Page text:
ConclusionsThis is the first imported rhodesiense HAT case reported in China. This case alerts clinical and public health workers to be aware of HAT in travelers, and expatriates and migrants who have visited at-risk areas in Africa.
Source: Infectious Diseases of Poverty - Category: Infectious Diseases Source Type: research
Conclusions/SignificanceA recent study in the Soroti and Kaberamaido focus in Central Uganda found that theAPOL1 G2 allele was strongly associated with protection against Tbr HAT (odds ratio = 0.2, 95% CI: 0.07 to 0.48, p = 0.0001). However, in our study no effect of G2 on Tbr HAT was found, despite being well powered to find a similar sized effect (OR = 0.9281, 95% CI: 0.482 to 1.788, p = 0.8035). It is possible that the G2 allele is protective from Tbr in the Soroti/Kabermaido focus but not in the Iganga district of Busoga, which differ in ethnicity and infection history. Mechanisms underlying HAT infection outcome and v...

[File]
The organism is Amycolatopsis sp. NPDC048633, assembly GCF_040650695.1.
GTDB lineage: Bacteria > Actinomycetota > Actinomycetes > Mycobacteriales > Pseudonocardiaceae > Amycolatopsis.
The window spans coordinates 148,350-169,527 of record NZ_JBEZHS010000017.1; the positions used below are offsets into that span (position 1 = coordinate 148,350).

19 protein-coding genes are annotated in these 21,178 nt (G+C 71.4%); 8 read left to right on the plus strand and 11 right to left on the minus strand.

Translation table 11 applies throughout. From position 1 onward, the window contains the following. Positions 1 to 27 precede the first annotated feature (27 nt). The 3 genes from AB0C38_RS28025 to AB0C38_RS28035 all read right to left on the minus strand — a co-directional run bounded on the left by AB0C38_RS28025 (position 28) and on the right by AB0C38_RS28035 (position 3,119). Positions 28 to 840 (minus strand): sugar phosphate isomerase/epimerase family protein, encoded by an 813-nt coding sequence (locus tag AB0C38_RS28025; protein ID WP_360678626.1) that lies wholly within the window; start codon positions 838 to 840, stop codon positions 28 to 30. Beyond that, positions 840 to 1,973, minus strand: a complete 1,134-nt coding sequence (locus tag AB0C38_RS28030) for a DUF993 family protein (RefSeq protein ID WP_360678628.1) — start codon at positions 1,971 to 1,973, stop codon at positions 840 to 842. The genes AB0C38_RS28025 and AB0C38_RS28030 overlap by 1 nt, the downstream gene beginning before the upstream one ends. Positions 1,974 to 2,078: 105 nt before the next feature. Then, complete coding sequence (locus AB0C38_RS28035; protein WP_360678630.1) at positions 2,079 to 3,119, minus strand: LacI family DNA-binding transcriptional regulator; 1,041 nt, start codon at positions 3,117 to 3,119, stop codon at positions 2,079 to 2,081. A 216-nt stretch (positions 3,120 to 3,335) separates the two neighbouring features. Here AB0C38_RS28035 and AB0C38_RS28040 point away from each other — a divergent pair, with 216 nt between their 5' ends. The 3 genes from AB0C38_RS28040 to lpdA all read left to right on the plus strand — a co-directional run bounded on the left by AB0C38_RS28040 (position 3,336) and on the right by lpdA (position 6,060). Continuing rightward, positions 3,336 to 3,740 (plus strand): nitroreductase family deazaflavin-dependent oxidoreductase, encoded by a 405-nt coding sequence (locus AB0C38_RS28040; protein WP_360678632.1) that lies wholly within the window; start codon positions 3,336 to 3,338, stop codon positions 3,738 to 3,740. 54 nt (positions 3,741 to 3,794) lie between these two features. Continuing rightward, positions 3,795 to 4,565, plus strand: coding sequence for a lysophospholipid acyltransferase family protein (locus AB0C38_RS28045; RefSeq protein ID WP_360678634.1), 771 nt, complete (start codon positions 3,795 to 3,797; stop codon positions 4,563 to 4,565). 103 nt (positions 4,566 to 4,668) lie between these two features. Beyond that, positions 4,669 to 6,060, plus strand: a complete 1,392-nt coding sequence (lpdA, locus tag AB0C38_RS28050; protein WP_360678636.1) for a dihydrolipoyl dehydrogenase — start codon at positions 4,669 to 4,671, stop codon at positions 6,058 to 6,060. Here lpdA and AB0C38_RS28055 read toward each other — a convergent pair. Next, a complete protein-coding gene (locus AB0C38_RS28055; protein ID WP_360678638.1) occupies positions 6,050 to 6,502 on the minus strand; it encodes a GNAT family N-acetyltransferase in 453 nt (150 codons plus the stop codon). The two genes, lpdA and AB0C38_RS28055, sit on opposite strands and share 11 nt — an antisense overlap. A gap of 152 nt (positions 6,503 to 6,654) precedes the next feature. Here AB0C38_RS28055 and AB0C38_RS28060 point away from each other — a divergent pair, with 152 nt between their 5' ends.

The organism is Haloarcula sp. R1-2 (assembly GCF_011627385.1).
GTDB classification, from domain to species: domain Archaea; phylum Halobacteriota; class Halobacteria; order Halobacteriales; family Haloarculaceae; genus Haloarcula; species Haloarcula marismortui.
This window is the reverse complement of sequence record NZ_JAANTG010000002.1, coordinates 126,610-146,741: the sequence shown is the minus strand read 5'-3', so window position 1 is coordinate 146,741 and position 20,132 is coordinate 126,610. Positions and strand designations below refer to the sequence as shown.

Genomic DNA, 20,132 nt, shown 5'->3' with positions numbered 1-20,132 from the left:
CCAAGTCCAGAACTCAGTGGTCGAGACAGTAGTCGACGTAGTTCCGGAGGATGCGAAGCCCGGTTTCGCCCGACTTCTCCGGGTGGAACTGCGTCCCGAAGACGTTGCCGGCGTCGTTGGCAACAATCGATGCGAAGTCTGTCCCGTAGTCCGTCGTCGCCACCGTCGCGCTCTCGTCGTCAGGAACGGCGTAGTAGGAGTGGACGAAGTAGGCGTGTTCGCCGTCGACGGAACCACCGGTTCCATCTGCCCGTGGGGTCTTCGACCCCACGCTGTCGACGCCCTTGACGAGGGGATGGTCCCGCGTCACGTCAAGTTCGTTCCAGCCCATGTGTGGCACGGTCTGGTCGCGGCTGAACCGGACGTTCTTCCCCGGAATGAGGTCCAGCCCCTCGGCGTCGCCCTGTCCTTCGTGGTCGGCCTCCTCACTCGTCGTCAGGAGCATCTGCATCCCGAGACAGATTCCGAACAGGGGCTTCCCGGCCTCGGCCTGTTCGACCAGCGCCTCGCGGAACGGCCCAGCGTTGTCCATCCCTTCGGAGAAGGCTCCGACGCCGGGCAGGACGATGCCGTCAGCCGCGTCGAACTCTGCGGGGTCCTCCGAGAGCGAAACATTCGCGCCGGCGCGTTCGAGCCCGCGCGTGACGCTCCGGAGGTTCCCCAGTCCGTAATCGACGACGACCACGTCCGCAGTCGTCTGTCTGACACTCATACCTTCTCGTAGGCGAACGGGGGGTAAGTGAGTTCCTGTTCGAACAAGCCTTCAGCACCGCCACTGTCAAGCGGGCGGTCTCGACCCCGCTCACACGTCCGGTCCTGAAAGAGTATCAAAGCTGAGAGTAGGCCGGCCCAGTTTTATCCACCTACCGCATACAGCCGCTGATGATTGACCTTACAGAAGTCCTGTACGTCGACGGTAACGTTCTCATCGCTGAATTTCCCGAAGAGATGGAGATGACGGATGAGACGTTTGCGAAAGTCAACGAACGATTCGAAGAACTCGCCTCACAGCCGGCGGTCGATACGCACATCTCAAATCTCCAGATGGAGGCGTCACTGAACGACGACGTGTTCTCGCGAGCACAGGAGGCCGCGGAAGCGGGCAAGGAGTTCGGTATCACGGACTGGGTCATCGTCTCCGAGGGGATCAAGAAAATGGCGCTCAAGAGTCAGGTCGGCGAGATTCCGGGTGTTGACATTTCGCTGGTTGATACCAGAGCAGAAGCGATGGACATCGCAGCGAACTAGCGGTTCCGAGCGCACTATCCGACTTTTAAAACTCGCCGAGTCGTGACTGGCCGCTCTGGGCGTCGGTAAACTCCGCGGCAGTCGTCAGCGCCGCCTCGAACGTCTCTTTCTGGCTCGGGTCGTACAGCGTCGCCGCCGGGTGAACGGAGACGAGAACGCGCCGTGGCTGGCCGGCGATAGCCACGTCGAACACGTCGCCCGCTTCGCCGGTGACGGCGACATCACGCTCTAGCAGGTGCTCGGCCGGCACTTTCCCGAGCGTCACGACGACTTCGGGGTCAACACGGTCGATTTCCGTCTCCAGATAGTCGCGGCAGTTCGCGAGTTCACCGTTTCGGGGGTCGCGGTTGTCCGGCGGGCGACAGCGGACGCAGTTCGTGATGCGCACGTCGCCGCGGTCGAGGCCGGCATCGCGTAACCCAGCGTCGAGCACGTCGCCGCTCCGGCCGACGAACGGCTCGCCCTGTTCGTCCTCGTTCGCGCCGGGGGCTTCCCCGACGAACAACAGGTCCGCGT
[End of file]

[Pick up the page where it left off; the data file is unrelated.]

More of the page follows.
Source: PLoS Neglected Tropical Diseases - Category: Tropical Medicine Authors: Source Type: research
Conclusion and recommendationCoping strategies outlined in this study impacted negatively on the affected households leading to further food insecurity and impoverishment. Calculation of the true burden of disease needs to go beyond incidence, mortality and morbidity rates to capture socio-economic variables entailed in seeking treatment and coping strategies of HAT affected households.
Source: PLoS Neglected Tropical Diseases - Category: Tropical Medicine Authors: Source Type: research
ConclusionOur data show that host genes are involved in modulatingTrypanosoma brucei gambiense infection outcome in infected individuals from Guinea withIL6 rs1818879 being associated with a lower risk of progressing to active HAT. These results enhance our understanding of host-parasite interactions and, ultimately, may lead to the development of new control tools.